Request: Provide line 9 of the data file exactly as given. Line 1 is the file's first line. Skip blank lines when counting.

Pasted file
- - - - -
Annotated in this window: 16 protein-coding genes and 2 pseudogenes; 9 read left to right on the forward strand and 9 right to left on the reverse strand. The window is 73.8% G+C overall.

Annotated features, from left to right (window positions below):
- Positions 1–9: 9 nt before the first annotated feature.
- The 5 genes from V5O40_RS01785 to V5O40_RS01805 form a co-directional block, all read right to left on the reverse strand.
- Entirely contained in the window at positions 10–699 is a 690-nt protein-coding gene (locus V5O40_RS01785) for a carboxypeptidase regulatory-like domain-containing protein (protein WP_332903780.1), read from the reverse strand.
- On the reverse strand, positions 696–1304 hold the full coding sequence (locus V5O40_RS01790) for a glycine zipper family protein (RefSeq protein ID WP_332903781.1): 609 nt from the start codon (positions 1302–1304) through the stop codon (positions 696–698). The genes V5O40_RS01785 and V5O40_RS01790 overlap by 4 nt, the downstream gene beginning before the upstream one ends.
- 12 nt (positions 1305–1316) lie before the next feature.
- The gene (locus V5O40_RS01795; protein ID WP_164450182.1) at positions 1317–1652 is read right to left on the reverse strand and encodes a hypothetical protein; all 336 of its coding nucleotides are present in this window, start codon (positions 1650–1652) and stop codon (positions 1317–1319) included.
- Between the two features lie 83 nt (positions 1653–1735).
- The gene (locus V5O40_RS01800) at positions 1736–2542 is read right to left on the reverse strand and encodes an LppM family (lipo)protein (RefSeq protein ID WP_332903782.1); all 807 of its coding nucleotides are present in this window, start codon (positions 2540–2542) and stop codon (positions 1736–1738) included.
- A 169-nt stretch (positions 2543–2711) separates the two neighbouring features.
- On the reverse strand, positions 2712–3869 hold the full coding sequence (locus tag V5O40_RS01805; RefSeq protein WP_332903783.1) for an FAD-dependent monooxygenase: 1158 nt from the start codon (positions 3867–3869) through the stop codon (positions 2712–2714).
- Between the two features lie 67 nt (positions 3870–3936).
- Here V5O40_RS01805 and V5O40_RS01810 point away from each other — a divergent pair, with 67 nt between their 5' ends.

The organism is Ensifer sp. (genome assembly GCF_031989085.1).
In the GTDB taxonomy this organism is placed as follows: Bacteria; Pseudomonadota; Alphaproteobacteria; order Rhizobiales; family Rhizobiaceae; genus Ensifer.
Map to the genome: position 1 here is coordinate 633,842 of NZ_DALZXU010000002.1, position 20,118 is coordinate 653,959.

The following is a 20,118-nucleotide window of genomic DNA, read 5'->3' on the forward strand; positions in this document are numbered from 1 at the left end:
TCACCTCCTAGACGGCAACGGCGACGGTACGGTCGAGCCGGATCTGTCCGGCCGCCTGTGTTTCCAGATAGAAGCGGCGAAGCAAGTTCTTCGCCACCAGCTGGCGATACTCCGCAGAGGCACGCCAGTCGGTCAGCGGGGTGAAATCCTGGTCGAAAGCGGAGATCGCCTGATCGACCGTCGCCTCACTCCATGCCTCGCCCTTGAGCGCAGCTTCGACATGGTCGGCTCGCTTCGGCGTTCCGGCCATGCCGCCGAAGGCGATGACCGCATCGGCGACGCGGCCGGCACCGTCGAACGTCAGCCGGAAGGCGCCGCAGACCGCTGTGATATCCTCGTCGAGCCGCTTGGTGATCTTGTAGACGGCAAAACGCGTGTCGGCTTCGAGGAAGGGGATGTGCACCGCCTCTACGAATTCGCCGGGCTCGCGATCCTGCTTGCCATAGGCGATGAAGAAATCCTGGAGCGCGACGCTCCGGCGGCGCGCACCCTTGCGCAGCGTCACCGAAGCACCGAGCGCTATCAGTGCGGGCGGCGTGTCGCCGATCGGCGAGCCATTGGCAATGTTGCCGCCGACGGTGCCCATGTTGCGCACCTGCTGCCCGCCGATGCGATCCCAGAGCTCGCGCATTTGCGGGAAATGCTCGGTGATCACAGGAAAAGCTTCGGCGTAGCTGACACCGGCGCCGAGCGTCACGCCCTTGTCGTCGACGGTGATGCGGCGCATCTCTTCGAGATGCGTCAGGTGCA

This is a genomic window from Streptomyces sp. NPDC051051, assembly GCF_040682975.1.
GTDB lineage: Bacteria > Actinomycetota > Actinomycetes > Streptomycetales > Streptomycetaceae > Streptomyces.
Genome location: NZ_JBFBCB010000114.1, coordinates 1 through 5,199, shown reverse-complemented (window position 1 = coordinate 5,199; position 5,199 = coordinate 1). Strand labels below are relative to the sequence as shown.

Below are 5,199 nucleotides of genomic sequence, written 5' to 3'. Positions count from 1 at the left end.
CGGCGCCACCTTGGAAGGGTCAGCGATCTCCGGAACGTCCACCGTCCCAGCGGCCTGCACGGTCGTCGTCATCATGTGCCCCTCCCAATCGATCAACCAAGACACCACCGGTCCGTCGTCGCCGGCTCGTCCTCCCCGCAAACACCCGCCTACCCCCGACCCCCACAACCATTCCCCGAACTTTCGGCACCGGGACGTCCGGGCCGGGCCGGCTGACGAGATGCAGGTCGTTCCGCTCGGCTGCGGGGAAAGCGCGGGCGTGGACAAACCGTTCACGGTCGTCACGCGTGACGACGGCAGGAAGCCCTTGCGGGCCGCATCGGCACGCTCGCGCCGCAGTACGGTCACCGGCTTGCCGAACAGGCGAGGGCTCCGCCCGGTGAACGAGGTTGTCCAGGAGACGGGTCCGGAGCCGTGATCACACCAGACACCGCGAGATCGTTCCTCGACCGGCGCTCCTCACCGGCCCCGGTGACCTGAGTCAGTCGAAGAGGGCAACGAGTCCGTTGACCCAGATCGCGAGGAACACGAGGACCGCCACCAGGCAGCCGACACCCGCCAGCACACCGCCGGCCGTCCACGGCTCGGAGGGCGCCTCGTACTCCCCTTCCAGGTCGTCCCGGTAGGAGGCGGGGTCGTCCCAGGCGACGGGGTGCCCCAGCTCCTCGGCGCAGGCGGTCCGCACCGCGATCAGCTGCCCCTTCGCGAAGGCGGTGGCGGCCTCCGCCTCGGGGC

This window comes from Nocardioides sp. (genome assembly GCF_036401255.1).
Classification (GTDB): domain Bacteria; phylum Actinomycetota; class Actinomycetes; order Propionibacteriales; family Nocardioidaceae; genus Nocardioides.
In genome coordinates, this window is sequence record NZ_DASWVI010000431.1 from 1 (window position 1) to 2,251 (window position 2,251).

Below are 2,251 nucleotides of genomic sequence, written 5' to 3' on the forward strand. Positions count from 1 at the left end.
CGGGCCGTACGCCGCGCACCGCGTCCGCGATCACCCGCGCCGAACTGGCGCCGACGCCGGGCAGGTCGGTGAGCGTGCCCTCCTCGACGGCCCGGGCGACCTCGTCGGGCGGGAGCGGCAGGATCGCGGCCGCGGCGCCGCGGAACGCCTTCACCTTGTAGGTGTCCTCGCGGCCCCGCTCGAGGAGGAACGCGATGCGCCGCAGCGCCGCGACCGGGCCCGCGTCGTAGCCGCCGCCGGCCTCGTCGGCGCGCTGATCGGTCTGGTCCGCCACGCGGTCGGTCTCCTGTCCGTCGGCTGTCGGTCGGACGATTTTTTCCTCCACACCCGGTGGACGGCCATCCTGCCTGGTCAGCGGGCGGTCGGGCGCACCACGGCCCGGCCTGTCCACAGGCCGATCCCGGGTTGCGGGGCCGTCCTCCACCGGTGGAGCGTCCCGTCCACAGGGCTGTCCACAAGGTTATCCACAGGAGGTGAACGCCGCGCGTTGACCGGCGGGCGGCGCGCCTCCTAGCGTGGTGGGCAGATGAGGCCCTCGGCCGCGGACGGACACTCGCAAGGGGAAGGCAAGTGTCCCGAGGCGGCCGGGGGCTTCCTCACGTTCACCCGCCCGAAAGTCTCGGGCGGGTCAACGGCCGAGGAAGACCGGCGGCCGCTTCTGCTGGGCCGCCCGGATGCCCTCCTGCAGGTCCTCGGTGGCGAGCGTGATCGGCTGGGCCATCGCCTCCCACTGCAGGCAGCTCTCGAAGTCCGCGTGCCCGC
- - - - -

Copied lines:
- Between the two features lie 83 nt (positions 1653–1735).